Topics: Slate Articles
Nuclear war has but a brief history. In 1945 two low-yield weapons were used against Japanese cities, resulting in the surrender of Japan to the Allies. Nuclear deterrence has had a richer history, but much of this history has little relevance to matters of current importance. This article will therefore focus on the present and prospective consequences of the existence of nuclear weapons.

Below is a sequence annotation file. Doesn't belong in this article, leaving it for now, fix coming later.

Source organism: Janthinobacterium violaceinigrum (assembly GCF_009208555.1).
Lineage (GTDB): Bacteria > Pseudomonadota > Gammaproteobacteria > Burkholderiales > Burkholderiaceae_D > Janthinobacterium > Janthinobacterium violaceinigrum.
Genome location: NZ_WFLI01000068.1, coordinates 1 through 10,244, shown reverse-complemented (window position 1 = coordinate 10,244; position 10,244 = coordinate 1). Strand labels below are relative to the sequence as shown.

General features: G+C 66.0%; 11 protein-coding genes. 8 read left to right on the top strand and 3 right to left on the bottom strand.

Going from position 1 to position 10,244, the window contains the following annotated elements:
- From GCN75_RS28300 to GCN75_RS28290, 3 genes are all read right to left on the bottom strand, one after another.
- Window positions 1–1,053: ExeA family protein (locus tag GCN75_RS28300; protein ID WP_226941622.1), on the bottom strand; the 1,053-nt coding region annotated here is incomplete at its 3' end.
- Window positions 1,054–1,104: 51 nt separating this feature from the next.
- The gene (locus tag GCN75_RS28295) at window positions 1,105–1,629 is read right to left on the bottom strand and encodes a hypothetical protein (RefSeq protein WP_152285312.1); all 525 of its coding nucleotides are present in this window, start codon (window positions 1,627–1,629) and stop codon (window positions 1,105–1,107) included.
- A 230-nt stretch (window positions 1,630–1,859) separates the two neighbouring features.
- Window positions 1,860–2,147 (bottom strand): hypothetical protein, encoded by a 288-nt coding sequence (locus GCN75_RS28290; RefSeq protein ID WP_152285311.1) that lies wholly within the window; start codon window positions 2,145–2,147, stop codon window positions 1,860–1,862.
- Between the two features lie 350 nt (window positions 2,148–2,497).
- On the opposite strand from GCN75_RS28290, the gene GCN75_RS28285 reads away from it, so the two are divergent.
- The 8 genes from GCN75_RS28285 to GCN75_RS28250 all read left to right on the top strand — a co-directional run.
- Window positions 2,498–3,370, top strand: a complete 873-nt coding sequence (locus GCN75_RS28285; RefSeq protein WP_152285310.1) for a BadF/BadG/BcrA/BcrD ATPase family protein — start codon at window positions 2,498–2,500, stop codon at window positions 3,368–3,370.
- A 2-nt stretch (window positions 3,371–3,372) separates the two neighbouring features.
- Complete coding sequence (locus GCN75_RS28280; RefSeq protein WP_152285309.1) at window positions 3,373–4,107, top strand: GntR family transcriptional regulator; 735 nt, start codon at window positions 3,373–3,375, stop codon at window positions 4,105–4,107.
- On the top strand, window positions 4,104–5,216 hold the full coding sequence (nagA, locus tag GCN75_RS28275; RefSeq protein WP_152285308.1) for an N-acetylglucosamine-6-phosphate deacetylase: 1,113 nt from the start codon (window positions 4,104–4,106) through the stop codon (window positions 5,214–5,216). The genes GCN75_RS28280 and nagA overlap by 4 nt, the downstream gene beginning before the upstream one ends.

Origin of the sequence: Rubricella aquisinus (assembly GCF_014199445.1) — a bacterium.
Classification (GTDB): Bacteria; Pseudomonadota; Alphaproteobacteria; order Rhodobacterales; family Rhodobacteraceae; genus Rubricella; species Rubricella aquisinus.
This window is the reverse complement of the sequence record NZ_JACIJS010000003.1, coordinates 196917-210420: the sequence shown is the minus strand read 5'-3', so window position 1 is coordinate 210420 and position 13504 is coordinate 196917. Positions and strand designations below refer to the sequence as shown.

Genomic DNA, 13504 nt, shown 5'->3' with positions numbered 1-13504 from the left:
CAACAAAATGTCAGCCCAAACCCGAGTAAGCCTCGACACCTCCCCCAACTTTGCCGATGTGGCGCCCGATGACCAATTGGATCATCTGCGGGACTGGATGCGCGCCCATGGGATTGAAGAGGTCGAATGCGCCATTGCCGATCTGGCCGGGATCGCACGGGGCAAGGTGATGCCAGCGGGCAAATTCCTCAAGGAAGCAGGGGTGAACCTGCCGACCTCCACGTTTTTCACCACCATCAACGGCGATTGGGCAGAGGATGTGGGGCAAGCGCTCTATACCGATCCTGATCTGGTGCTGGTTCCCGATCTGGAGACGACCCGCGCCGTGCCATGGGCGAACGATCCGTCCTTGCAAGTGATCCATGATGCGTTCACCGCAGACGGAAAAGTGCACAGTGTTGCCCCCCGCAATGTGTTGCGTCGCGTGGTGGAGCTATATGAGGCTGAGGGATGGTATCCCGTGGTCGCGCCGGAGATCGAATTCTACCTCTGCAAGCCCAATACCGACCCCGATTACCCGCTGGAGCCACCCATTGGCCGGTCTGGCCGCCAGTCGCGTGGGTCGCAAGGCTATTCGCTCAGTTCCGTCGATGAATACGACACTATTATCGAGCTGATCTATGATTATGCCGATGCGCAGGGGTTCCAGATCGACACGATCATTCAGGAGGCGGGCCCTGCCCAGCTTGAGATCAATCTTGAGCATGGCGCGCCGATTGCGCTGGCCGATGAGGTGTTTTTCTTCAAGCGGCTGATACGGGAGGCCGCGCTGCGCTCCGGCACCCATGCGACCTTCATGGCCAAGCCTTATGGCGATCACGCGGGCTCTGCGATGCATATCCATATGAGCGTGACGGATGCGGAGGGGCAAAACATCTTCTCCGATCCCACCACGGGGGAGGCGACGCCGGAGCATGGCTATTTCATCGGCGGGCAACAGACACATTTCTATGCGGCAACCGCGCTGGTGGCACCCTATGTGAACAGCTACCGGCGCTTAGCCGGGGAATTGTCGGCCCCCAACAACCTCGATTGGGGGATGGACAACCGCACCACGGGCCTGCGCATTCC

While mutual destruction and Pyrrhic victories can occur, such possibilities have been with us at least as long as recorded history, and the fact that they could occur days or even hours after the start of hostilities, rather than after weeks, months, or years, does not necessarily change the basic issues and situations that have arisen in the past. Thus, history may repeat itself in the thermonuclear era, which could experience successful wars and aggressions as well as mutually destructive ones.
However, since all these changes have occurred without being tested in battle, one can question whether their full significance has even been absorbed intellectually, much less in plans and programs.